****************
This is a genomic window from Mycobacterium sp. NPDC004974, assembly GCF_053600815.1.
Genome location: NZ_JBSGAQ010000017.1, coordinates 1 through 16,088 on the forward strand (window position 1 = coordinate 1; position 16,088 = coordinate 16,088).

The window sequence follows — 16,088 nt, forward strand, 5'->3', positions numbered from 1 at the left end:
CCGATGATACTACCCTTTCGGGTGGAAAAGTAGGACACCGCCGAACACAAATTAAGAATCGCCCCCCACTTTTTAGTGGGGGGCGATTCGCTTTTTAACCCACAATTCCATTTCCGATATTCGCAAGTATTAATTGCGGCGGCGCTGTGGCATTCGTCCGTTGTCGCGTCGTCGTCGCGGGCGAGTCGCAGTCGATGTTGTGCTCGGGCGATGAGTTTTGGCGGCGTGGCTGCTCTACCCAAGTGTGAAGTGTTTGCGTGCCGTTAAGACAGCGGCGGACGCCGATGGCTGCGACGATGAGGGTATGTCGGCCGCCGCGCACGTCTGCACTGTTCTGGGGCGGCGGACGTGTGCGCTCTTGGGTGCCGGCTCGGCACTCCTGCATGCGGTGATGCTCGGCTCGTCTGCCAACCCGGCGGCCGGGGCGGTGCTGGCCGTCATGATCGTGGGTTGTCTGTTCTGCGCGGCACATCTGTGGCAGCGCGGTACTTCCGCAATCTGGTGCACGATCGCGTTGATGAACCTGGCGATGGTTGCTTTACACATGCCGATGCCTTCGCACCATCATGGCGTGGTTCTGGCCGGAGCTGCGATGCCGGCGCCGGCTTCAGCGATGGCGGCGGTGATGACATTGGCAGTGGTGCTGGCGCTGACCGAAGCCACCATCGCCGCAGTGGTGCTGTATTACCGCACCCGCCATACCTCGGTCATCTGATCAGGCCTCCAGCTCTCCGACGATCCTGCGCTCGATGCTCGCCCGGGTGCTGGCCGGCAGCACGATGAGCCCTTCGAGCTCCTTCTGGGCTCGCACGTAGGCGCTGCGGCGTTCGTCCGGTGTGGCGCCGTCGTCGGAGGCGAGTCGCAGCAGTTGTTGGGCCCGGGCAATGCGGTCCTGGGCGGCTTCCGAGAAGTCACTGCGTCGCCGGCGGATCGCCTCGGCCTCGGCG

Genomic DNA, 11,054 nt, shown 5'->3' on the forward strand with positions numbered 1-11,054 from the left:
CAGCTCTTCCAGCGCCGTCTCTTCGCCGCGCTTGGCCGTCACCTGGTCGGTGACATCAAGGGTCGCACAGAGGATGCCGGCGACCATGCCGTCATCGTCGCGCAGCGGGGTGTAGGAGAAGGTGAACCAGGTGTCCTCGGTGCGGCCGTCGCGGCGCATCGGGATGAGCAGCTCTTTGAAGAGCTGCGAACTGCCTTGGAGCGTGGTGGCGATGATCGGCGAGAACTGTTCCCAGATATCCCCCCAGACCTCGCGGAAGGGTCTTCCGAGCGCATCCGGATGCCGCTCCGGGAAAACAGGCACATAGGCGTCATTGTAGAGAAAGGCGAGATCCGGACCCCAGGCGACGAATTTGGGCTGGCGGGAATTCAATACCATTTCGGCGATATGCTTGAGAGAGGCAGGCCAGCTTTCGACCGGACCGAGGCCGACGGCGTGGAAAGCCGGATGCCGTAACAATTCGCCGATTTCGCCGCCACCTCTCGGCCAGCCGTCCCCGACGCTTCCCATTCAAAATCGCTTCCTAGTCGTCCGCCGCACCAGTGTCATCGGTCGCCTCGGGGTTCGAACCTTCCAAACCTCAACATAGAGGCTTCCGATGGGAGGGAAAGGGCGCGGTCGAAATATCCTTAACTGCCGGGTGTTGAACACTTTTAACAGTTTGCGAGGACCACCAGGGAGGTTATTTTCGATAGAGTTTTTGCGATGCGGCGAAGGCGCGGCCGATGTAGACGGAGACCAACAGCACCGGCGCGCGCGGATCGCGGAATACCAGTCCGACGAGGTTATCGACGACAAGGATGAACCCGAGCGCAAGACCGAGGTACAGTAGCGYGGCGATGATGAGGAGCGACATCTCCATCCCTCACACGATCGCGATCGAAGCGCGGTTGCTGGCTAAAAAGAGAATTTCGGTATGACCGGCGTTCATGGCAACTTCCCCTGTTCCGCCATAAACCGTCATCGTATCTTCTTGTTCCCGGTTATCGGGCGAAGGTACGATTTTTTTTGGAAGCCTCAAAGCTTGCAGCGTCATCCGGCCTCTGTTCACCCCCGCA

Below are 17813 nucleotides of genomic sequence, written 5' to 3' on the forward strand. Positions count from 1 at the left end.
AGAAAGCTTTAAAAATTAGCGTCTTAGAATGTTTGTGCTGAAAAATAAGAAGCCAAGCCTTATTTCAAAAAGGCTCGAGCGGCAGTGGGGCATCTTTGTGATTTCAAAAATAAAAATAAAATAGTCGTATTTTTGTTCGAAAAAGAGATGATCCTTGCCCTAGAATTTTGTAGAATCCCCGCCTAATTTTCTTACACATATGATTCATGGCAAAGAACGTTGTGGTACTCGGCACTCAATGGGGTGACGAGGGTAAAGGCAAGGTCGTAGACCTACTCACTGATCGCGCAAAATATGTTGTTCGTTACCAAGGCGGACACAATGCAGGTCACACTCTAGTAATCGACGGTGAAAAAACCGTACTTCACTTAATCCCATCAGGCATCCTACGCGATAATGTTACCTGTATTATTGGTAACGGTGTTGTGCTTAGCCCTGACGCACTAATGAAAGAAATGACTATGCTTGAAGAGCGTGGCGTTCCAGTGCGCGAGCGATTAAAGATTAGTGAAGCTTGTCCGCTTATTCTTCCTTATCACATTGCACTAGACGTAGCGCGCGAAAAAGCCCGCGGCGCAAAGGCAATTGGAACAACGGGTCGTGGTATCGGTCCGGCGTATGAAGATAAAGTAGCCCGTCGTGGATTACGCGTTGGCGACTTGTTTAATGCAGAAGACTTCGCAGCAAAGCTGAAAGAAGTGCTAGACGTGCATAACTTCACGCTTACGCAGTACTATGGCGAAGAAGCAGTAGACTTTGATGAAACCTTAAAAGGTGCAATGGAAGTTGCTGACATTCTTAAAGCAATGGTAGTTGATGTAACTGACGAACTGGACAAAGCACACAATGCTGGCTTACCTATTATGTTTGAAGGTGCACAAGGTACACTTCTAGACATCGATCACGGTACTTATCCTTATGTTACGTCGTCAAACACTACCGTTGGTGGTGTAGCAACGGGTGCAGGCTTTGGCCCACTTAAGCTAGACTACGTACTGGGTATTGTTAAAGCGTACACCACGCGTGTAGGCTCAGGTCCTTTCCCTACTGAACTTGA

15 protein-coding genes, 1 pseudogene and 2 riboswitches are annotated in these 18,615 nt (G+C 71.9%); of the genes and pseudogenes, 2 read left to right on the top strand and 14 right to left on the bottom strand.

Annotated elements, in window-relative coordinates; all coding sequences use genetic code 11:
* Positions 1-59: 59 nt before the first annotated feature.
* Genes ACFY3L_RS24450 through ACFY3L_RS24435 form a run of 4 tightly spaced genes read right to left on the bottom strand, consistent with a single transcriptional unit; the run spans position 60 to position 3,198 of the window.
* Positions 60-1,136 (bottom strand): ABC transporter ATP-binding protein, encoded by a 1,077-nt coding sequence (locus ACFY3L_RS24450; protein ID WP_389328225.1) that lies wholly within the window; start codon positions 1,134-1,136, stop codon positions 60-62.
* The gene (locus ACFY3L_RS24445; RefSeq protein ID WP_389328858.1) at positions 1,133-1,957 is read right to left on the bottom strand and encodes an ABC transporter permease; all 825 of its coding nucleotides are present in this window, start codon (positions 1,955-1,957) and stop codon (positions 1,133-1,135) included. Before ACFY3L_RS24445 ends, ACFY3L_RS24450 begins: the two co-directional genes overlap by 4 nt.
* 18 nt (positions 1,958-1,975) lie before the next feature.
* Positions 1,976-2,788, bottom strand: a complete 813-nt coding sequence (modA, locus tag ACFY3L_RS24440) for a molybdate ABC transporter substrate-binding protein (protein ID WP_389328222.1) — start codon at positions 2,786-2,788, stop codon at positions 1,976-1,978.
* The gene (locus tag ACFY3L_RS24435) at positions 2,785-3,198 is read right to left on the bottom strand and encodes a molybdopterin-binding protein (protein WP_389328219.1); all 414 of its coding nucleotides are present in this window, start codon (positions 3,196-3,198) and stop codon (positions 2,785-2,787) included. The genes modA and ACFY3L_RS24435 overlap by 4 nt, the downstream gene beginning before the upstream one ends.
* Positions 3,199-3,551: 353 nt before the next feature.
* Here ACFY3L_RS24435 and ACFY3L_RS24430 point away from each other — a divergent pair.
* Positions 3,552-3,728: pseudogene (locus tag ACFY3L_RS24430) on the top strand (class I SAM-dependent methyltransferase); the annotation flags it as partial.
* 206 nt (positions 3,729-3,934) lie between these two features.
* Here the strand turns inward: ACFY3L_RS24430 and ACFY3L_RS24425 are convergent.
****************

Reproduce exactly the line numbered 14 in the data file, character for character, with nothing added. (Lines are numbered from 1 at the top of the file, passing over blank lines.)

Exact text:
* The gene (locus ACFY3L_RS24445; RefSeq protein ID WP_389328858.1) at positions 1,133-1,957 is read right to left on the bottom strand and encodes an ABC transporter permease; all 825 of its coding nucleotides are present in this window, start codon (positions 1,955-1,957) and stop codon (positions 1,133-1,135) included. Before ACFY3L_RS24445 ends, ACFY3L_RS24450 begins: the two co-directional genes overlap by 4 nt.